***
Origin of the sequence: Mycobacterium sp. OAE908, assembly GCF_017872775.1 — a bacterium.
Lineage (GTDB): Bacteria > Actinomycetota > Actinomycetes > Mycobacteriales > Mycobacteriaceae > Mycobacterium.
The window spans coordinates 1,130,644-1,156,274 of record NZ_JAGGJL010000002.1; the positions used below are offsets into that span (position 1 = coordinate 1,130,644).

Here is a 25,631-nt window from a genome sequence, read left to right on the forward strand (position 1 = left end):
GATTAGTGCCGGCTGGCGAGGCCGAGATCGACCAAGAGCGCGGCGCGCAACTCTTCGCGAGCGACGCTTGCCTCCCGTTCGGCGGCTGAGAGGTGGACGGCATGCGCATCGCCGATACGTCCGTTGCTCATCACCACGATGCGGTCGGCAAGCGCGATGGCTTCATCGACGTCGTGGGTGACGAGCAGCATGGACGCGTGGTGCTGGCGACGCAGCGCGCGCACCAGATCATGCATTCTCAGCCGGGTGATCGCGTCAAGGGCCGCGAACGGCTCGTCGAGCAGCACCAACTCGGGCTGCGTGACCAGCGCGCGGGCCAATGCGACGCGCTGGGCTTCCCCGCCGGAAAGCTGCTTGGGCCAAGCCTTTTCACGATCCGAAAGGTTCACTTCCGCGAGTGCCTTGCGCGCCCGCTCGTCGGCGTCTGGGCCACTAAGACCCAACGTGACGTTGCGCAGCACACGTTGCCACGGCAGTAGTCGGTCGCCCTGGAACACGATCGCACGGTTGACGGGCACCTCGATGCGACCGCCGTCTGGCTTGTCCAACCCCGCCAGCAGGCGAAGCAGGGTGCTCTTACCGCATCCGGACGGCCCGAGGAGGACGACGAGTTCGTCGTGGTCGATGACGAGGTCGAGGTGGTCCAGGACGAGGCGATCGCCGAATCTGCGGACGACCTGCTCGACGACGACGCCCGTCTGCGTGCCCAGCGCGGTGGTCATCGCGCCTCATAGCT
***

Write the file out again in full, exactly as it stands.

Origin of the sequence: Mycobacterium sp. OAE908, assembly GCF_017872775.1 — a bacterium.
Lineage (GTDB): Bacteria > Actinomycetota > Actinomycetes > Mycobacteriales > Mycobacteriaceae > Mycobacterium.
The window spans coordinates 1,130,644-1,156,274 of record NZ_JAGGJL010000002.1; the positions used below are offsets into that span (position 1 = coordinate 1,130,644).

Here is a 25,631-nt window from a genome sequence, read left to right on the forward strand (position 1 = left end):
GATTAGTGCCGGCTGGCGAGGCCGAGATCGACCAAGAGCGCGGCGCGCAACTCTTCGCGAGCGACGCTTGCCTCCCGTTCGGCGGCTGAGAGGTGGACGGCATGCGCATCGCCGATACGTCCGTTGCTCATCACCACGATGCGGTCGGCAAGCGCGATGGCTTCATCGACGTCGTGGGTGACGAGCAGCATGGACGCGTGGTGCTGGCGACGCAGCGCGCGCACCAGATCATGCATTCTCAGCCGGGTGATCGCGTCAAGGGCCGCGAACGGCTCGTCGAGCAGCACCAACTCGGGCTGCGTGACCAGCGCGCGGGCCAATGCGACGCGCTGGGCTTCCCCGCCGGAAAGCTGCTTGGGCCAAGCCTTTTCACGATCCGAAAGGTTCACTTCCGCGAGTGCCTTGCGCGCCCGCTCGTCGGCGTCTGGGCCACTAAGACCCAACGTGACGTTGCGCAGCACACGTTGCCACGGCAGTAGTCGGTCGCCCTGGAACACGATCGCACGGTTGACGGGCACCTCGATGCGACCGCCGTCTGGCTTGTCCAACCCCGCCAGCAGGCGAAGCAGGGTGCTCTTACCGCATCCGGACGGCCCGAGGAGGACGACGAGTTCGTCGTGGTCGATGACGAGGTCGAGGTGGTCCAGGACGAGGCGATCGCCGAATCTGCGGACGACCTGCTCGACGACGACGCCCGTCTGCGTGCCCAGCGCGGTGGTCATCGCGCCTCATAGCT